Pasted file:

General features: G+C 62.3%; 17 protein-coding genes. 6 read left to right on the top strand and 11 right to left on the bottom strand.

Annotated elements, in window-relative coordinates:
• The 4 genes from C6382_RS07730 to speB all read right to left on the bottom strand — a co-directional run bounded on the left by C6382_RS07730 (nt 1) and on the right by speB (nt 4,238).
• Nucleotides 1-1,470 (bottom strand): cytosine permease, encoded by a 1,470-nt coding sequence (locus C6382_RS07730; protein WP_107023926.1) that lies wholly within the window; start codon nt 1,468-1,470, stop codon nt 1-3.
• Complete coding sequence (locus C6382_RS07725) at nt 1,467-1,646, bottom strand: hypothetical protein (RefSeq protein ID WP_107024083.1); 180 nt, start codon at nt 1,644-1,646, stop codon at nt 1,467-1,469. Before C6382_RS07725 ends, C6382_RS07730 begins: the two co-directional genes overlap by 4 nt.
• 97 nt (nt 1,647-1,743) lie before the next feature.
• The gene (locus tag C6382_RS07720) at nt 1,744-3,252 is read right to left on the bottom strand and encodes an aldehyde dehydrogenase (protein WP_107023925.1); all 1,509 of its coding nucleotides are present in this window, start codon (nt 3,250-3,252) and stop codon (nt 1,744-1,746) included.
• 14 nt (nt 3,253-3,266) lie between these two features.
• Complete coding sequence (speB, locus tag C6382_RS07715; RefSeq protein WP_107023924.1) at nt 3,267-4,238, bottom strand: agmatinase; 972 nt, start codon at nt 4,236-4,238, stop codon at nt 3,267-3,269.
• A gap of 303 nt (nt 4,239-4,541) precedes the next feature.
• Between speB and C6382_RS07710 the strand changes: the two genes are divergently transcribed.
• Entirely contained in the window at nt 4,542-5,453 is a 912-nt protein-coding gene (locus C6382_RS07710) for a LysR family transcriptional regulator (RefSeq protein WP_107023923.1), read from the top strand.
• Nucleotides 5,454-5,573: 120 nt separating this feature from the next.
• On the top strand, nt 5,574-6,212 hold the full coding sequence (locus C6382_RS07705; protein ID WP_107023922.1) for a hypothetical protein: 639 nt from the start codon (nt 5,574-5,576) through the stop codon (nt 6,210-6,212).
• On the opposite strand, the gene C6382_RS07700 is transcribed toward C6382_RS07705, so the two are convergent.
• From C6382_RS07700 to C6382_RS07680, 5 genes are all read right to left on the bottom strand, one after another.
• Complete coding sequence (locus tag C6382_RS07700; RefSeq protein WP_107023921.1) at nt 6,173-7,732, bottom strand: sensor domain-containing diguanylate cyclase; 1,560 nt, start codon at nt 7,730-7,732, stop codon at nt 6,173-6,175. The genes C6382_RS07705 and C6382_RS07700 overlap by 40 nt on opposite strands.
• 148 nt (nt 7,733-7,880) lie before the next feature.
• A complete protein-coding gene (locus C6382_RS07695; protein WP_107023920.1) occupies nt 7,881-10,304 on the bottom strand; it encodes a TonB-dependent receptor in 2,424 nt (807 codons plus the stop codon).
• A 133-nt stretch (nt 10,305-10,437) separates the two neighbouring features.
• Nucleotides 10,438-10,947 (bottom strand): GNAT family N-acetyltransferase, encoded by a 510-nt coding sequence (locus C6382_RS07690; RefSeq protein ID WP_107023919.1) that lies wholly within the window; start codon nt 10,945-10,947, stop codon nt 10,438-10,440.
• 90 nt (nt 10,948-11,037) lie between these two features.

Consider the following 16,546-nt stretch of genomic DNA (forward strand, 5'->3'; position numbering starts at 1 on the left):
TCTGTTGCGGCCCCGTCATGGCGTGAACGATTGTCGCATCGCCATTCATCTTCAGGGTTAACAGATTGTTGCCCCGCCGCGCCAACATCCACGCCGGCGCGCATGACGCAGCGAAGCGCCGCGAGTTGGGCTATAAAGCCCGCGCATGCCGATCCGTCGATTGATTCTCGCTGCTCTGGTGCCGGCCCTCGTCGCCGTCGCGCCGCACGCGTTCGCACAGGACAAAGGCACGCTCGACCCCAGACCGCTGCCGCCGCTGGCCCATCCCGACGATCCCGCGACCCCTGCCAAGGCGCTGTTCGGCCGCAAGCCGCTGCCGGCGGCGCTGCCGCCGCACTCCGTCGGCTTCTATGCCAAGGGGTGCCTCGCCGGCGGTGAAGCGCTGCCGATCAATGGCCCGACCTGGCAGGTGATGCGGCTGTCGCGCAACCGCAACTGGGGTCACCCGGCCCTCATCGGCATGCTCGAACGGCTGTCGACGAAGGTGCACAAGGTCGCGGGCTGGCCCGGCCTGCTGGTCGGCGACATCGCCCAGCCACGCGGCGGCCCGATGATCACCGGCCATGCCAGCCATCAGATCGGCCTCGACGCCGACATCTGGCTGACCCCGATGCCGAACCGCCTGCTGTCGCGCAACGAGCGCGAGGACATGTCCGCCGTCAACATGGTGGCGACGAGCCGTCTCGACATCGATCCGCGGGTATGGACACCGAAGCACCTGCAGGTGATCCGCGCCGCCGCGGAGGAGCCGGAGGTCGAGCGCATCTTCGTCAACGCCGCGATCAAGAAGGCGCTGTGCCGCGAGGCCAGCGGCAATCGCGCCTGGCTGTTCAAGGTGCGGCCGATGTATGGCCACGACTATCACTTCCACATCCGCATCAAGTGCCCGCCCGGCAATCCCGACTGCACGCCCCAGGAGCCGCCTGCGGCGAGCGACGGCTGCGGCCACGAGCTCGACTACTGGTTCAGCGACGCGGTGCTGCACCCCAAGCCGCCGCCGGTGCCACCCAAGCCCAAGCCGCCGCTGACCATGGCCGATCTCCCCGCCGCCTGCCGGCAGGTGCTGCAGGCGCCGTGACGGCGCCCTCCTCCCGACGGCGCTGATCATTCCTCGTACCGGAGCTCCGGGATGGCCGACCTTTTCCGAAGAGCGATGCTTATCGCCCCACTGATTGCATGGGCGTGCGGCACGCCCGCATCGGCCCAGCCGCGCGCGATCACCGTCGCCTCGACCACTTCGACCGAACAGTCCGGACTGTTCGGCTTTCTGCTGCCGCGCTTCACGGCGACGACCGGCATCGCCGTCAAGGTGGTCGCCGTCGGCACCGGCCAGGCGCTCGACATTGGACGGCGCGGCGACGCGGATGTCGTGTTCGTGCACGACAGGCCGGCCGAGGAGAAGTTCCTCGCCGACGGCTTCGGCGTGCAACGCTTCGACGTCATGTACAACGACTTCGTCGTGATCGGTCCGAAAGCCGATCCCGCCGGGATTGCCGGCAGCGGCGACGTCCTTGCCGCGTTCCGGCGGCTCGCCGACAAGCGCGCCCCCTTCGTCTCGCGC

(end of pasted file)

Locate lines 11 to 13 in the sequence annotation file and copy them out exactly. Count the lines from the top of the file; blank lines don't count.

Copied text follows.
• Between speB and C6382_RS07710 the strand changes: the two genes are divergently transcribed.
• Entirely contained in the window at nt 4,542-5,453 is a 912-nt protein-coding gene (locus C6382_RS07710) for a LysR family transcriptional regulator (RefSeq protein WP_107023923.1), read from the top strand.
• Nucleotides 5,454-5,573: 120 nt separating this feature from the next.